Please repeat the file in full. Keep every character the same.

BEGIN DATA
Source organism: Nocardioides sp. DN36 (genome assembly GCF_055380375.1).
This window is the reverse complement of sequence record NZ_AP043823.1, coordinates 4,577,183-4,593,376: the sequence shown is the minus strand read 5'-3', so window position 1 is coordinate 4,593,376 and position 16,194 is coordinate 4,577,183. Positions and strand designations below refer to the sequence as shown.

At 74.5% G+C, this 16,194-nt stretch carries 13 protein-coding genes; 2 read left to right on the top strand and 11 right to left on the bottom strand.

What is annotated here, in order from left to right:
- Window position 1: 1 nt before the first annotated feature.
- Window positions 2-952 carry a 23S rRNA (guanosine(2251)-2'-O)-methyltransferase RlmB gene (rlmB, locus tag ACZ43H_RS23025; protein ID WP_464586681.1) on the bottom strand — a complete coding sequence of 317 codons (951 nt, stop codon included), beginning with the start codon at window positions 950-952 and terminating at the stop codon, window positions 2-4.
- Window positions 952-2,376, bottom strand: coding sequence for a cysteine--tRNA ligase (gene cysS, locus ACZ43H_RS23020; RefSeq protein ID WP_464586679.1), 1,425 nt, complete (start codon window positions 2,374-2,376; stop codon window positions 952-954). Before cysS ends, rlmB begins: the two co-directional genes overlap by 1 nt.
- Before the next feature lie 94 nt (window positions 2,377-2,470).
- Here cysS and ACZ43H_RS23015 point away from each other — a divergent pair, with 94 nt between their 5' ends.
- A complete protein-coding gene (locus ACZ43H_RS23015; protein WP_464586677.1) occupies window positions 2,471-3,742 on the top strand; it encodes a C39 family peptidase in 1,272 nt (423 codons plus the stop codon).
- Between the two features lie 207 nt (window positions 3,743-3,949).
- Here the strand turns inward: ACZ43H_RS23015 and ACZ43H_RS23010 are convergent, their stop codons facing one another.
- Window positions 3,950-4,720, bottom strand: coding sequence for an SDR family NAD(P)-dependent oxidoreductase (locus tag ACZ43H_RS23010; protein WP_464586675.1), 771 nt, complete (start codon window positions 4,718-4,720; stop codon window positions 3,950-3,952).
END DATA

Source organism: Nocardioides sp. DN36 (genome assembly GCF_055380375.1).
This window is the reverse complement of sequence record NZ_AP043823.1, coordinates 4,577,183-4,593,376: the sequence shown is the minus strand read 5'-3', so window position 1 is coordinate 4,593,376 and position 16,194 is coordinate 4,577,183. Positions and strand designations below refer to the sequence as shown.

At 74.5% G+C, this 16,194-nt stretch carries 13 protein-coding genes; 2 read left to right on the top strand and 11 right to left on the bottom strand.

What is annotated here, in order from left to right:
- Window position 1: 1 nt before the first annotated feature.
- Window positions 2-952 carry a 23S rRNA (guanosine(2251)-2'-O)-methyltransferase RlmB gene (rlmB, locus tag ACZ43H_RS23025; protein ID WP_464586681.1) on the bottom strand — a complete coding sequence of 317 codons (951 nt, stop codon included), beginning with the start codon at window positions 950-952 and terminating at the stop codon, window positions 2-4.
- Window positions 952-2,376, bottom strand: coding sequence for a cysteine--tRNA ligase (gene cysS, locus ACZ43H_RS23020; RefSeq protein ID WP_464586679.1), 1,425 nt, complete (start codon window positions 2,374-2,376; stop codon window positions 952-954). Before cysS ends, rlmB begins: the two co-directional genes overlap by 1 nt.
- Before the next feature lie 94 nt (window positions 2,377-2,470).
- Here cysS and ACZ43H_RS23015 point away from each other — a divergent pair, with 94 nt between their 5' ends.
- A complete protein-coding gene (locus ACZ43H_RS23015; protein WP_464586677.1) occupies window positions 2,471-3,742 on the top strand; it encodes a C39 family peptidase in 1,272 nt (423 codons plus the stop codon).
- Between the two features lie 207 nt (window positions 3,743-3,949).
- Here the strand turns inward: ACZ43H_RS23015 and ACZ43H_RS23010 are convergent, their stop codons facing one another.
- Window positions 3,950-4,720, bottom strand: coding sequence for an SDR family NAD(P)-dependent oxidoreductase (locus tag ACZ43H_RS23010; protein WP_464586675.1), 771 nt, complete (start codon window positions 4,718-4,720; stop codon window positions 3,950-3,952).